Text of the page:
The window was covered in charcoal-but in reality it was the night. A doubled version of myself watched me with curious eyes, wide and as dark as outside. The children already went to sleep. My husband too. All that was left was waxy skin and bruised wrists, but I suppose that was the less messy part.
I stood up from the kitchen counter and put down the cup of coffee. There was no point in sitting around, wondering what the rest of my family was up to. I was staring out the window for so long that my cup cooled, so much like the other mannequins in the house.
I pulled open the shower curtain and looked down at the shiny bits of metal mixed with wine. I didn’t waste too much time to wipe away the dripping blush underneath my eyes, sprayed around my nose and mouth like cute, tiny freckles. More roses bloomed on the front of my shirt and on my apron, almost like I was cooking and accidentally spilled something on myself. It smelled metallic.
I quickly untied the apron and picked up the laundry basket, neatly tucking the dirty apron in it and picked up a couple of loose baby clothes near the play area in the back of the living room. I remembered to also take my husband’s red shirt from upstairs along with a pair of wrinkled jeans.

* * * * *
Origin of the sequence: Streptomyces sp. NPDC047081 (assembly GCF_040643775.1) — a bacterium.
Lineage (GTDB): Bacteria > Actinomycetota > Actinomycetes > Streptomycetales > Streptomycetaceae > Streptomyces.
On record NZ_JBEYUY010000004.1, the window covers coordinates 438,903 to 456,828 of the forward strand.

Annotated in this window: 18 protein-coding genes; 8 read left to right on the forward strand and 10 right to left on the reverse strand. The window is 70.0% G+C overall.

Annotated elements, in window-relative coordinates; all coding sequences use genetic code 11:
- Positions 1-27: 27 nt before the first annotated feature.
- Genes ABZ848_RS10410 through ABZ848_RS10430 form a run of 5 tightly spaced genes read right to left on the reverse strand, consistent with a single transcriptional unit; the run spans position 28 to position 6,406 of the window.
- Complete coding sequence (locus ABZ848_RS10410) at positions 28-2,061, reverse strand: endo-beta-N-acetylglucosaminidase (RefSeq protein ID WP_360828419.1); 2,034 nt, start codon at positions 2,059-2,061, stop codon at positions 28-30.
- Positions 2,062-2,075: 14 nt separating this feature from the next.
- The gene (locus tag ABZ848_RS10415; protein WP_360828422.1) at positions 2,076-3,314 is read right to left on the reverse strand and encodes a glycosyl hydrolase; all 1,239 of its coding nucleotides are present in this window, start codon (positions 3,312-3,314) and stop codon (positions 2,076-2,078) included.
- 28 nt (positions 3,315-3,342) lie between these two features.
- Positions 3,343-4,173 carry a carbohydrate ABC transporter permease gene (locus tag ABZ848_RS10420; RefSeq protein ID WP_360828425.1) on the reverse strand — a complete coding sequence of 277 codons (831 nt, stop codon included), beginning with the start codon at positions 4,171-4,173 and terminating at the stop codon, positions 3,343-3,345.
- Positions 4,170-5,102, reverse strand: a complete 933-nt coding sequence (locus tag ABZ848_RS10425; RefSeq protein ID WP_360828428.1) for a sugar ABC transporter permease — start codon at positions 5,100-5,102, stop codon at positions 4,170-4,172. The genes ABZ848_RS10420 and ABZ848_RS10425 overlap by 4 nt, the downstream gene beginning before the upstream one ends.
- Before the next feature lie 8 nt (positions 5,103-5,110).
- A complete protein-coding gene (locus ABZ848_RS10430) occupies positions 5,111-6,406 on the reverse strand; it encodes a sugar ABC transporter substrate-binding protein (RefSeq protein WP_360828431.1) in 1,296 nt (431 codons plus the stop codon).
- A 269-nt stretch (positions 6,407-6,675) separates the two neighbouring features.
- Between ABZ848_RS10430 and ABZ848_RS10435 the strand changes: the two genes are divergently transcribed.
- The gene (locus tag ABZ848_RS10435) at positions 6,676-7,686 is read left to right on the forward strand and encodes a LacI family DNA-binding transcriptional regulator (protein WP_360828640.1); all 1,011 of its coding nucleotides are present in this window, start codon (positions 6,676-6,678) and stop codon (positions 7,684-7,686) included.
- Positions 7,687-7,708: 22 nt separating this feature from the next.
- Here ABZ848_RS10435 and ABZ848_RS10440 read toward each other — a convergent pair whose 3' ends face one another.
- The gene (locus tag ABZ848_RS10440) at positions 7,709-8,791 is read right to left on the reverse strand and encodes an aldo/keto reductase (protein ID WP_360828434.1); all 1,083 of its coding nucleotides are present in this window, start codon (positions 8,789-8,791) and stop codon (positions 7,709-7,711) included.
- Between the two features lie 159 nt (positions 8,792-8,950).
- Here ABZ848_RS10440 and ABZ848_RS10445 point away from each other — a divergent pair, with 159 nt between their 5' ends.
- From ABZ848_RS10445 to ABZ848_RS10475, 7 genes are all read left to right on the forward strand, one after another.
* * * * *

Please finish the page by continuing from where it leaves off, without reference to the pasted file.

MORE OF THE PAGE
I sorted through all the clothing, separating my children’s clothing with my husband’s and charged up a load of laundry in the washer. With the final click of the button and the lurch of the machine, I threw a brown coat over my dress, just in case anybody could make out smudges. I patted my ready-to-go luggage and small handbag. The brown bag would’ve matched my shoes, if they were a bit cleaner.
I returned to the bathroom and picked up the metal that reflected a crimson in the dim light above the sink. It almost looked tawny yellow under the dingy light, but it was just a trick of the eye. Another one. I quickly tucked it in my pocket and tugged the shower curtain shut. The children were still nicely tucked upstairs, but my husband is quite a messy sleeper.
I tossed the keys into the bushes my children used to play in after I locked the door. I wasn’t going to need them. I flipped the luggage around before walking down the tiny porch stairs my husband built over the summer. I waved at the taxi driver and ducked under the passenger seat. He smiled kindly at me, speaking a language I could barely comprehend. I just nodded obediently and smiled back at him.
Perhaps he saw a little freckle on my lip. He quickly looked away with a troubled frown. Or perhaps I smiled a little too wide? No matter. The metal was slippery but cold in my hand. It was enough.